This Open-House Special brings you inside the modern homes
of today’s most popular marine mollusks
Are you old enough to remember the show MTV Cribs, where a camera crew invades the home of a filthy-rich celebrity and takes annoyingly jumpy quick-shots of how awesomely decked-out and unnecessarily opulent their ‘crib’ is? Think about that approach, but with a Malacology Monday twist. Firing up a band-saw and with the warnings of my old school shop teacher “you’re gonna cut your thumb off” echoing in my head, our team will show you inside the ‘cribs’ of Malacology’s most interesting species.
First up, the aptly-named Screw Turritella (Turritella terebra: Turritellidae) with a tall, twisting spire. For gastropods, the shell is a home that offers protection to withdraw into when needed, and as the muscled-mass of the snail grows, so too must the shell. The opening – or aperture – of the shell is the front-door, and new shell material is excreted by the fleshy mantle around the edge of this opening. As the door gets bigger, the shell wraps around itself as a twisted, ever-widening tube. What you see in the cross section is a ‘crib’ that starts off tiny when the snail is just a wee one, and gets larger with age. While not ostentatious enough to make it on MTV, it’s still a cozy and versatile home.
Cute as a Button
A peek inside the Commercial Topshell (Tectus niloticus, Trochidae) shows a low, tightly-twisting whorl, making the whole shell as a compact stout cone. The thick internal walls also provide strong structural support. Such a shape offers good architectural resistance from strong waves in shallow shores, and from shell-crunching fishes & crabs. From larger specimens, round shell disks are drilled to make buttons, hence the name Commercial Topshell, not that it is especially good at banking or international commerce. Since only a few buttons can be drilled from each shell, this species is heavily collected in the Indo-Pacific region where it lives, and since its meat is delicious, it has been fished-out in much of its range. Several countries are developing captive-breeding facilities to raise them commercially, and other programs employ captive hatcheries that release the young back in the wild to supplement the natural population. In many areas though, the main way to promote the population of the Commercial Topshell is to kill off their wild predators, like porcupine fishes, wrasse, bat rays, and crabs. Not such an ecologically sound approach especially since a single darned coconut can make more buttons than a dozen shells.
Next we burst into the home of the Strawberry Conch (Strombus luhuanus: Strombidae), one of the smallest but most abundant conch species in the Indo-Pacific. Here we see the shell growing tightly around most of the body, leaving very little of the spire exposed. The aperture of the shell is very long and narrow, but since the resident snail has no internal hard parts, it can flatten its foot, head, and mantle to squeeze through that skinny opening. Such a thin front door is an adaptation against large predatory crabs, nature’s home-invasion robbers. In shells with a larger openings, crabs don’t politely knock, but hold the shell tight with one claw, and with the other, they jab it into the aperture and break the opening away. As the snail withdraws deeper into the shell, the crab just keeps turning and breaking the whorl of the shell until it reaches its prey. With the Strawberry Conch, their security system consists of this narrow opening that prevents a crab from inserting its claw in the first place, and the thickened lip around this opening provides extra strength to prevent the initial breakage of the aperture, keeping the snail safe inside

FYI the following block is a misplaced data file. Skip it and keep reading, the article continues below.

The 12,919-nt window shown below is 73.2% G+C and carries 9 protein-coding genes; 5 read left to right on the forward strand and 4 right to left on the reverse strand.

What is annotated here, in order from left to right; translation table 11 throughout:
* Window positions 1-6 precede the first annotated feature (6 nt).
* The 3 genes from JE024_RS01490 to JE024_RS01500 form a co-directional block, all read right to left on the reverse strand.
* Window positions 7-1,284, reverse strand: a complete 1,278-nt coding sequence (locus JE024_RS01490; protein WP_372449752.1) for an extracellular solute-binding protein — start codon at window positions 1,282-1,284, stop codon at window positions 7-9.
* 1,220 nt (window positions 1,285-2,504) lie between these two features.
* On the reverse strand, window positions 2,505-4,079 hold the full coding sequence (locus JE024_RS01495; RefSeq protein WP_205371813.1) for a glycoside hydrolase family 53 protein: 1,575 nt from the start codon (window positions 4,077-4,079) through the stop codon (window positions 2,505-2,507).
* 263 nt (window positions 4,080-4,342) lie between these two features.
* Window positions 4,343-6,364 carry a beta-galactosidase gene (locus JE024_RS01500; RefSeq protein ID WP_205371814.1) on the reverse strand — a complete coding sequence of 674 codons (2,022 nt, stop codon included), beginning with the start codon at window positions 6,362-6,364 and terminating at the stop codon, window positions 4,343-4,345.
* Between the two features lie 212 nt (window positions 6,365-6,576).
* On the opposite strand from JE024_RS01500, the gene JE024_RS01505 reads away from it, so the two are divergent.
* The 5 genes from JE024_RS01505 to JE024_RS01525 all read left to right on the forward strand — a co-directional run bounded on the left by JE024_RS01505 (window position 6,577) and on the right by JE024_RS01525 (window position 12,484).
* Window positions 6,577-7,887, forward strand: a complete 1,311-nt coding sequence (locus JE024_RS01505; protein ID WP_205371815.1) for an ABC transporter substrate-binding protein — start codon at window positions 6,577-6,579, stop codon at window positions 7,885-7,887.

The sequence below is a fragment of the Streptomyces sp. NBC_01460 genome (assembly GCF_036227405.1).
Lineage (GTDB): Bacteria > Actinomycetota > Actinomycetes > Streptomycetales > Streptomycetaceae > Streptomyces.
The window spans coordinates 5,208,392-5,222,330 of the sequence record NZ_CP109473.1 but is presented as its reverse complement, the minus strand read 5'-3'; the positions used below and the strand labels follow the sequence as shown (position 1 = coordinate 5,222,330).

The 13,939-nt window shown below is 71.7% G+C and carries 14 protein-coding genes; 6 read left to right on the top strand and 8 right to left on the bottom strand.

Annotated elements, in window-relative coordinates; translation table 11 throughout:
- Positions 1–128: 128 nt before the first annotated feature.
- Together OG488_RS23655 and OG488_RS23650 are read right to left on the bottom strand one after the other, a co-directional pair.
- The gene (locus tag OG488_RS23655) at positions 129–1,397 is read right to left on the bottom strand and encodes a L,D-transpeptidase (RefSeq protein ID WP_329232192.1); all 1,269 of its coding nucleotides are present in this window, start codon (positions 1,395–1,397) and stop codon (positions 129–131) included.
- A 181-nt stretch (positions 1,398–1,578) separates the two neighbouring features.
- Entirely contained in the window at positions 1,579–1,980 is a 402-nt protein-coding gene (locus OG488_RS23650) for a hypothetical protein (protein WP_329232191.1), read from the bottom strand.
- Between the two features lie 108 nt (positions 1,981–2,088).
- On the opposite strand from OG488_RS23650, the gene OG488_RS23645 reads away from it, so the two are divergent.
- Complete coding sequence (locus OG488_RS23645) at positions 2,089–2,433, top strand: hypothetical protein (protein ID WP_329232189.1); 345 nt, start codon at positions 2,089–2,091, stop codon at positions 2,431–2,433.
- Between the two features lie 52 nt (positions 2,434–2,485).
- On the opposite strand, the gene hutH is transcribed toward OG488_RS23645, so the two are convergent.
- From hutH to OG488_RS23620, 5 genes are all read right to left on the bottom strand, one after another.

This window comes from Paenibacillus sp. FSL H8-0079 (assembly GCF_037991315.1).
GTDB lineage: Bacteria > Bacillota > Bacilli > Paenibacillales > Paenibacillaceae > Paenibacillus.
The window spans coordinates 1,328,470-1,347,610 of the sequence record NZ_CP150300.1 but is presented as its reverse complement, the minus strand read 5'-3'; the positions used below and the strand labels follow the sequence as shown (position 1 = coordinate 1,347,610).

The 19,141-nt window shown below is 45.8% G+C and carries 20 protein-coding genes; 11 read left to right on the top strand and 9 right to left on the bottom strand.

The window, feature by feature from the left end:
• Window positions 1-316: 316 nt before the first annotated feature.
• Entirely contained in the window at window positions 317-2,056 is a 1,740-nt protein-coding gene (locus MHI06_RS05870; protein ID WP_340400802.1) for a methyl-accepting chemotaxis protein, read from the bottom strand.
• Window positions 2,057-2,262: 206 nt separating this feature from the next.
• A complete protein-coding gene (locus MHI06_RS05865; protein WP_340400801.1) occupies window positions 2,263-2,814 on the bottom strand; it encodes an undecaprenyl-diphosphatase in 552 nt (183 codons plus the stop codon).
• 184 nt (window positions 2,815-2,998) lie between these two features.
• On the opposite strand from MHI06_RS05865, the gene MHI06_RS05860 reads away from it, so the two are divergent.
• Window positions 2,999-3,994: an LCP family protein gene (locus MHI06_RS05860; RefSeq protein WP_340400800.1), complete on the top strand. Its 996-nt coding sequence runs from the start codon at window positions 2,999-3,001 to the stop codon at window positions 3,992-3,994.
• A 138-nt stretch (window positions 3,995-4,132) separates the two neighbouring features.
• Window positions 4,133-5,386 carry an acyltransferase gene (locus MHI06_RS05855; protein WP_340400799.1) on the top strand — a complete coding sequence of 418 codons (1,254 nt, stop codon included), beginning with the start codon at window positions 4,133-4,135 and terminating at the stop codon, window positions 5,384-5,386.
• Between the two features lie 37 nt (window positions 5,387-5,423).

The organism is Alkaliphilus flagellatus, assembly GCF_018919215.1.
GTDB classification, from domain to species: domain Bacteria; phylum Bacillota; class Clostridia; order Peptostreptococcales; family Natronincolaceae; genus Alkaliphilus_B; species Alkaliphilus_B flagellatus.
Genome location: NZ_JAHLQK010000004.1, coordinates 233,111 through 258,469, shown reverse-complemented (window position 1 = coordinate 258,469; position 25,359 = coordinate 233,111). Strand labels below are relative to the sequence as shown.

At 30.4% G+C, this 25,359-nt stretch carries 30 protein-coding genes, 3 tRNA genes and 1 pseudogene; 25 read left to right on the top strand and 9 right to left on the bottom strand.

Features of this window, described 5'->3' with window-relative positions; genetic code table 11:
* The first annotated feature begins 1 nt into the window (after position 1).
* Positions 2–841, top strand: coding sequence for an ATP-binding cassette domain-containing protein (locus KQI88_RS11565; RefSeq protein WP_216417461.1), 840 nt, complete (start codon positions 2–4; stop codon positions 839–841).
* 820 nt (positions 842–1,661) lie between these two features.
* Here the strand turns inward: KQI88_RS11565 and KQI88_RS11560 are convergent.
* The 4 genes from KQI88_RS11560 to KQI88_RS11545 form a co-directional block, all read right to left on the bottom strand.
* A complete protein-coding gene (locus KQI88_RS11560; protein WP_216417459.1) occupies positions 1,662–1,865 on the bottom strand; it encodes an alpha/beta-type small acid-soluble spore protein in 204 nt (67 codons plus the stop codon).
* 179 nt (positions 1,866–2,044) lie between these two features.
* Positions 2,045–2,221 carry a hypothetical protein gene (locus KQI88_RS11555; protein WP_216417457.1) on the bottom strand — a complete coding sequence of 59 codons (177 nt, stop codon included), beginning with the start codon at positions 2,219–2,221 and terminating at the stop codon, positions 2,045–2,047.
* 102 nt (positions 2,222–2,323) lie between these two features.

House of a Hundred Rooms
In this, our last visit through the dwellings of mollusks, we visit the palatial estate of the Chambered Nautilus (Nautilus pompilus; Nautilidae), with a grand array of ever diminishing luminous pearlescent back-rooms. As we saw during our tour through the rather Spartan dwellings of gastropods, the living chamber for the snail is a continuous tube that spirals around an axis, increasing in length and diameter as the animal grows. While the Chambered Nautilus develops in a somewhat similar way, the living chamber holds the mass of the tentacled landlord, but as the shell grows, the previous back-end of the living chamber is walled-off with a shiny layer of nacre. These rooms are connected by a spiral tube, the siphuncle (use that term in your next Scrabble match) that balances fluids, salts, and gasses, ultimately making each empty room an internal flotation device. Gastropods slowly drag their home along the sea floor like low-class campers, but the Chambered Nautilus uses blasts of water from its siphon to push the shell through the open water like a sporty, speedy, jet-powered blimp. In deeper water, the wall between each chamber strengthens the shell, preventing a disastrous implosion. Chambered Nautilus, I like your style.